Breed Profile: Golden Comet Chickens
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Breed: The Golden Comet chicken is a breed hybrid also known as Golden Buff, Red Star, Cinnamon Queen, and Gold Sex-Link.
Origin: Golden Comet chickens are bred for the commercial egg market in the USA from strains of Rhode Island Red roosters, such as New Hampshires or Cherry Eggers, mated with White Rock or Rhode Island White hens (with the silver factor rather than the dominant white gene), depending on hatchery preferences.
Rhode Island Red chickens were developed in the late nineteenth century from Malay chickens and brown Leghorns as a dual-purpose breed. Modern strains are selected for egg production. New Hampshire chickens were bred from Rhode Island Reds around 1935 as early maturing, large brown egg layers. White Rocks were selected as broilers from the Plymouth Rock chicken, a dual-purpose breed created in Massachusetts in the early nineteenth century from Black Java hens and a barred rooster. Rhode Island Whites are dual-purpose birds developed in 1888 from partridge Cochin chickens, white Wyandotte chickens, and white Leghorn chickens.
Golden Comet Chickens Are Great Layers
History: Hybrid chickens have been popular for commercial production since the early twentieth century. A faster rate of growth, earlier maturity, and increased egg yield was apparent in crossbred chickens due to hybrid vigor. This led to the accepted nomenclature of hybrid, denoting the cross of selected breeds for commercial production. Golden Comet chickens are the most commonly kept rescue hens sold to the public after their first two years in commercial production. As Golden Comets have proved to adapt easily to the free-range environment, they have become popular with backyard and small-farm chicken keepers and can be bought direct from hatcheries.
Biodiversity: Parental strains are selectively bred for high productivity, which is known to have an effect of limiting genetic diversity. According to Vivek Kapur, Professor of Animal Science at Penn State University, the breeding of such birds does not focus on survival traits, as “… there is usually a trade-off between increased resistance to disease and egg or meat production.”
Golden Comet Chicks Are Sex-Linked
Description: Golden Comet hens have an upright U-shaped body bearing mainly red-brown feathers interspersed with white. Golden Comet roosters are all white or mainly white with red shoulder feathers. Both sexes have yellow eyes, beak, and legs. They are sex-link hybrid chickens: you can tell the sex of baby chicks when they first hatch. Females can be distinguished from males according to color. Females are a golden buff with stripes, while males are pale yellow.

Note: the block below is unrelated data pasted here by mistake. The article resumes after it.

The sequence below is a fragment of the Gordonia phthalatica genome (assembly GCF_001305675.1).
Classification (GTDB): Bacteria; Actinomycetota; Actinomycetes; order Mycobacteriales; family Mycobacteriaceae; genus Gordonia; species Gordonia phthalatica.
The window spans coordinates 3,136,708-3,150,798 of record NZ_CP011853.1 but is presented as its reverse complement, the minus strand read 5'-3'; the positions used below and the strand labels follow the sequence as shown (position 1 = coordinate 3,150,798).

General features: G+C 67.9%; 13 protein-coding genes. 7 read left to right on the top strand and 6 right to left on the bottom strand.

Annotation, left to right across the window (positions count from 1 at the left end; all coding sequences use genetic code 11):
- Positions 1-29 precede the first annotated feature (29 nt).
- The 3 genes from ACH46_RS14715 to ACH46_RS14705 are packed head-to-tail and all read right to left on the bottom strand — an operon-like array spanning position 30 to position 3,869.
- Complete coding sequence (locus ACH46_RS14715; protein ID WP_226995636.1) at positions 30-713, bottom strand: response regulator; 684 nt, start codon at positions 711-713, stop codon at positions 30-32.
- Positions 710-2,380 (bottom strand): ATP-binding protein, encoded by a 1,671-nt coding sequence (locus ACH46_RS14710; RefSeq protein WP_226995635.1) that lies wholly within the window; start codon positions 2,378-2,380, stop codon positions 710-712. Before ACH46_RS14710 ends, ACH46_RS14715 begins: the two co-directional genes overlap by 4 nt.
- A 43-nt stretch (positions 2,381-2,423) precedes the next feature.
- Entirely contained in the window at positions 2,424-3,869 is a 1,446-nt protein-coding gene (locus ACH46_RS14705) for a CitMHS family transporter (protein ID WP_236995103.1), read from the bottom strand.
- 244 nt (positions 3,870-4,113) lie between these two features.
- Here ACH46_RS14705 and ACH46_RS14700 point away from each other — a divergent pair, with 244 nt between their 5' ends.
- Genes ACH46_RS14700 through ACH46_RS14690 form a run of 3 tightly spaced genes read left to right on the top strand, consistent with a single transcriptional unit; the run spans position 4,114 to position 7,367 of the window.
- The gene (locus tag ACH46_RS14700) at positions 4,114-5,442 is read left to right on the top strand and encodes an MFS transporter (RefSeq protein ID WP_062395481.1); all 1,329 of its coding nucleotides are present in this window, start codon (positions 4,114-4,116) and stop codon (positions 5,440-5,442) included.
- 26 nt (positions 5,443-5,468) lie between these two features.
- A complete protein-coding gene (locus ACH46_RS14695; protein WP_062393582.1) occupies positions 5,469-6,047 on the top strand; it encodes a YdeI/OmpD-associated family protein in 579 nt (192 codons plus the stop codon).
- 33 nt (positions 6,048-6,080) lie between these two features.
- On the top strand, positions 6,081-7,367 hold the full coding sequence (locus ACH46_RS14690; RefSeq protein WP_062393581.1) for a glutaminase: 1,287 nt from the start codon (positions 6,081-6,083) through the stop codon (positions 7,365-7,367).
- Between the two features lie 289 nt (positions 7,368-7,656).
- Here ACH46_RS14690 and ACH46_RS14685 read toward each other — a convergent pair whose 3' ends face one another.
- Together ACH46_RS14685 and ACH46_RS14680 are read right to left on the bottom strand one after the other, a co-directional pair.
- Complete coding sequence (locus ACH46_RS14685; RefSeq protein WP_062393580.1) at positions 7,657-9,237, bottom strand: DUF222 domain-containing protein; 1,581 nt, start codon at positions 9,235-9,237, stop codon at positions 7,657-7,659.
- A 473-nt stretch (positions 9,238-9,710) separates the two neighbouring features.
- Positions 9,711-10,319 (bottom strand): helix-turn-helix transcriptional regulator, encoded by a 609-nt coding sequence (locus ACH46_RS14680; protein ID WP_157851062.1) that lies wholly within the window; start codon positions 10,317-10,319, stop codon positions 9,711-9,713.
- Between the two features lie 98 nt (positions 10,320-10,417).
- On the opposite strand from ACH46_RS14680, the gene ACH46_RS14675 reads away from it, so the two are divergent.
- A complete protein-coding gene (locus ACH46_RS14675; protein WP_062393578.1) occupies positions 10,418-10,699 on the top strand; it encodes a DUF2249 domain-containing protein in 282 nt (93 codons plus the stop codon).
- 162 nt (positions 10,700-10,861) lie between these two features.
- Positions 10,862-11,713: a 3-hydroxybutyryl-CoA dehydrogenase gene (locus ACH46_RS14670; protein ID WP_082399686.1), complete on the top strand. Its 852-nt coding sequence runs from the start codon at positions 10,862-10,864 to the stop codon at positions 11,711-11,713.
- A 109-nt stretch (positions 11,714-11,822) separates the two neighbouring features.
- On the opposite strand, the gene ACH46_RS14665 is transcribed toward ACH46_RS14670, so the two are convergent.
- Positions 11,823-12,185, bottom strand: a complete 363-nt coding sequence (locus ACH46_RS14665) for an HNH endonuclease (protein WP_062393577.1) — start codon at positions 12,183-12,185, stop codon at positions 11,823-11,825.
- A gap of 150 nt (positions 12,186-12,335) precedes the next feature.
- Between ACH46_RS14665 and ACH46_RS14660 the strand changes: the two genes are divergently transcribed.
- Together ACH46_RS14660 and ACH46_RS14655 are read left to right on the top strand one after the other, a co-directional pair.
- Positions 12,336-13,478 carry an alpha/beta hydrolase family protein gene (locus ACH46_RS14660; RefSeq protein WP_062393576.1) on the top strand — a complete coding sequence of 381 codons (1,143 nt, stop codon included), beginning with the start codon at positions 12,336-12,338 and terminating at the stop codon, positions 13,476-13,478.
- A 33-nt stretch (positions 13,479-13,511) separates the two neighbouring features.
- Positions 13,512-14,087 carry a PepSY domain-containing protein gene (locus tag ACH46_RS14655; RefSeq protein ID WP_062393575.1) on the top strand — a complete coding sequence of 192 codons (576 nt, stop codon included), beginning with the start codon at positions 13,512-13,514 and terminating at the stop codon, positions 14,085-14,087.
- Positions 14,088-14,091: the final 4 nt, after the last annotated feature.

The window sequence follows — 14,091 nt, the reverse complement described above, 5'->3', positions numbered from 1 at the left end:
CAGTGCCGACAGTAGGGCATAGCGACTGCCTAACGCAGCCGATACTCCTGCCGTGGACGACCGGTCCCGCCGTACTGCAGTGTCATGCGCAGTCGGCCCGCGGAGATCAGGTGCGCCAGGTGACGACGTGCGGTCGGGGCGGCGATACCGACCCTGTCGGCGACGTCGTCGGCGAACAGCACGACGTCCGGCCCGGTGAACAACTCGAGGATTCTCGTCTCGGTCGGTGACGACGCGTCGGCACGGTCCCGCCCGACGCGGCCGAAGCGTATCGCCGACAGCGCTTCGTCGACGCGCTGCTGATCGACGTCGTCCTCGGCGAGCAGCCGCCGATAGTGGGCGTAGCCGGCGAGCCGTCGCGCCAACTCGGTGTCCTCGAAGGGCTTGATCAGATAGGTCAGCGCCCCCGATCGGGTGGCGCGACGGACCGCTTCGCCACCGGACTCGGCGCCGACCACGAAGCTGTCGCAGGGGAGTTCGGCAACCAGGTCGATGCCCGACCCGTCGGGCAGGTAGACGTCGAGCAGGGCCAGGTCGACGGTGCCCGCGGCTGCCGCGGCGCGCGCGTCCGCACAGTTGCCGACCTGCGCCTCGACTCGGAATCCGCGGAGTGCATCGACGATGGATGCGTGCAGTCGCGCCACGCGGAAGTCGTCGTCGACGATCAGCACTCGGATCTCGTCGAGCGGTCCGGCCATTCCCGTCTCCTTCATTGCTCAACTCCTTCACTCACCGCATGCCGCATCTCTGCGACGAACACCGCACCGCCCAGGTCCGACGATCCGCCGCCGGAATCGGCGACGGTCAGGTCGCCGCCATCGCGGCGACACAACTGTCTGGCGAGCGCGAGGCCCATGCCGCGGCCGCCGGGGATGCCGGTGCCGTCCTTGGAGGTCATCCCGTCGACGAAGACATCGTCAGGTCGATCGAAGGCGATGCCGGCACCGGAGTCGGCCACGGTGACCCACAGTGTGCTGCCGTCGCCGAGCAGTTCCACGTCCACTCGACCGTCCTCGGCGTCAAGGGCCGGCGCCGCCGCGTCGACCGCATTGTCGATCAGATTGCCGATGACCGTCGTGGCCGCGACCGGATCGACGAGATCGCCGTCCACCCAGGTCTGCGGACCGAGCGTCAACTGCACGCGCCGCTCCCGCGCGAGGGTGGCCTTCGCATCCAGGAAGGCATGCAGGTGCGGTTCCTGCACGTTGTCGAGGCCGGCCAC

The hens rarely go broody. As they are already a crossbreed, their offspring retain neither their adult colors, nor their sex-link trait. Their offspring will show varying color patterns.
Golden Comet pullets are fast growing and maturing, and hens start laying when young, normally from 19 weeks, but they can lay as early as 16 weeks old.
Skin Color: Yellow
Popular Use: Layers
Egg Color: Brown
Egg Size: Large to extra large
Productivity: 250–320 eggs per year during their first two years, after which laying drops off noticeably.
Weight: Hens 4–7 lbs (2–3 kg), roosters 6–8 lbs (2.75–3.5 kg), depending on strain.
Temperament: A confident and friendly bird that enjoys human company, they are also peaceful with flock members and avoid any kind of confrontation. It is recommended that they are kept with non-aggressive companions. They are energetic and curious, liking to roam and forage.
Golden Comet Chicken Lifespan Is Short
Adaptability: As young birds, Golden Comets are hardy and adaptable, although their large comb is susceptible to frostbite. As active foragers, they are low maintenance and self-sufficient when free range. This makes them ideal for beginners in the backyard or small farm. However, selection for prolific egg production has its downside in that the body wears out quickly. Their lifespan is short: only four to five years. After three years of age they become susceptible to reproductive organ issues, such as peritonitis and tumors, due to the heavy use of these body parts.
Quotes “The Comet is great for kids; they are gentle, enjoy people and aren’t easily ‘rattled’ in most situations. They seem to take everything in their stride.” The Happy Chicken Coop.
Sources: Cackle Hatchery®
Pennsylvania State University. 2019. Researchers find genes that could help create more resilient chickens.
Originally published in the October/November 2019 issue of Backyard Poultry and regularly vetted for accuracy.